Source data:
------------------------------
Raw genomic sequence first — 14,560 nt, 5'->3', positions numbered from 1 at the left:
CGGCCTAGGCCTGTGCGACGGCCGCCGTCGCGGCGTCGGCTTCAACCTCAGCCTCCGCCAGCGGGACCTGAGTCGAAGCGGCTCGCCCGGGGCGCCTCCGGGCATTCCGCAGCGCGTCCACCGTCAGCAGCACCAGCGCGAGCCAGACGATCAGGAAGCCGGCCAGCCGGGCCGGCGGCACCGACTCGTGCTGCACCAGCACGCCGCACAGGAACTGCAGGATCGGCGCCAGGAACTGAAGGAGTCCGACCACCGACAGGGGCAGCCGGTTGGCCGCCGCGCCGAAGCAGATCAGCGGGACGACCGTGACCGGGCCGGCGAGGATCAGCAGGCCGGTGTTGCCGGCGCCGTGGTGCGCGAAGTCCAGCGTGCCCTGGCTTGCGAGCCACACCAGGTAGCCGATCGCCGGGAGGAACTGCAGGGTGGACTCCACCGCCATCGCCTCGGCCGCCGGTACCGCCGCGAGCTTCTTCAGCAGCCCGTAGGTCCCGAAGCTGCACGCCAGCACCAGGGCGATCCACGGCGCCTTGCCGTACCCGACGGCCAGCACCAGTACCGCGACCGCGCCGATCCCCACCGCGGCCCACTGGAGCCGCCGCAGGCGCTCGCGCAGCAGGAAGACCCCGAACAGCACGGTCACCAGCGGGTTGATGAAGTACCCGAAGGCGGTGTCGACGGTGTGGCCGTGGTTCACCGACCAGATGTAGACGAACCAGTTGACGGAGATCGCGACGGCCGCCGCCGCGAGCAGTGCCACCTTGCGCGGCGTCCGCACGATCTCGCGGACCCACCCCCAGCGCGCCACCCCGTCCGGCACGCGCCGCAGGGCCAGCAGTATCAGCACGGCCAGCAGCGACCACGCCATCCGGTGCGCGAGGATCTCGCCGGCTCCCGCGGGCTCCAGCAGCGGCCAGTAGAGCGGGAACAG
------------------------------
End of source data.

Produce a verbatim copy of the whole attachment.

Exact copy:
Raw genomic sequence first — 14,560 nt, 5'->3', positions numbered from 1 at the left:
CGGCCTAGGCCTGTGCGACGGCCGCCGTCGCGGCGTCGGCTTCAACCTCAGCCTCCGCCAGCGGGACCTGAGTCGAAGCGGCTCGCCCGGGGCGCCTCCGGGCATTCCGCAGCGCGTCCACCGTCAGCAGCACCAGCGCGAGCCAGACGATCAGGAAGCCGGCCAGCCGGGCCGGCGGCACCGACTCGTGCTGCACCAGCACGCCGCACAGGAACTGCAGGATCGGCGCCAGGAACTGAAGGAGTCCGACCACCGACAGGGGCAGCCGGTTGGCCGCCGCGCCGAAGCAGATCAGCGGGACGACCGTGACCGGGCCGGCGAGGATCAGCAGGCCGGTGTTGCCGGCGCCGTGGTGCGCGAAGTCCAGCGTGCCCTGGCTTGCGAGCCACACCAGGTAGCCGATCGCCGGGAGGAACTGCAGGGTGGACTCCACCGCCATCGCCTCGGCCGCCGGTACCGCCGCGAGCTTCTTCAGCAGCCCGTAGGTCCCGAAGCTGCACGCCAGCACCAGGGCGATCCACGGCGCCTTGCCGTACCCGACGGCCAGCACCAGTACCGCGACCGCGCCGATCCCCACCGCGGCCCACTGGAGCCGCCGCAGGCGCTCGCGCAGCAGGAAGACCCCGAACAGCACGGTCACCAGCGGGTTGATGAAGTACCCGAAGGCGGTGTCGACGGTGTGGCCGTGGTTCACCGACCAGATGTAGACGAACCAGTTGACGGAGATCGCGACGGCCGCCGCCGCGAGCAGTGCCACCTTGCGCGGCGTCCGCACGATCTCGCGGACCCACCCCCAGCGCGCCACCCCGTCCGGCACGCGCCGCAGGGCCAGCAGTATCAGCACGGCCAGCAGCGACCACGCCATCCGGTGCGCGAGGATCTCGCCGGCTCCCGCGGGCTCCAGCAGCGGCCAGTAGAGCGGGAACAG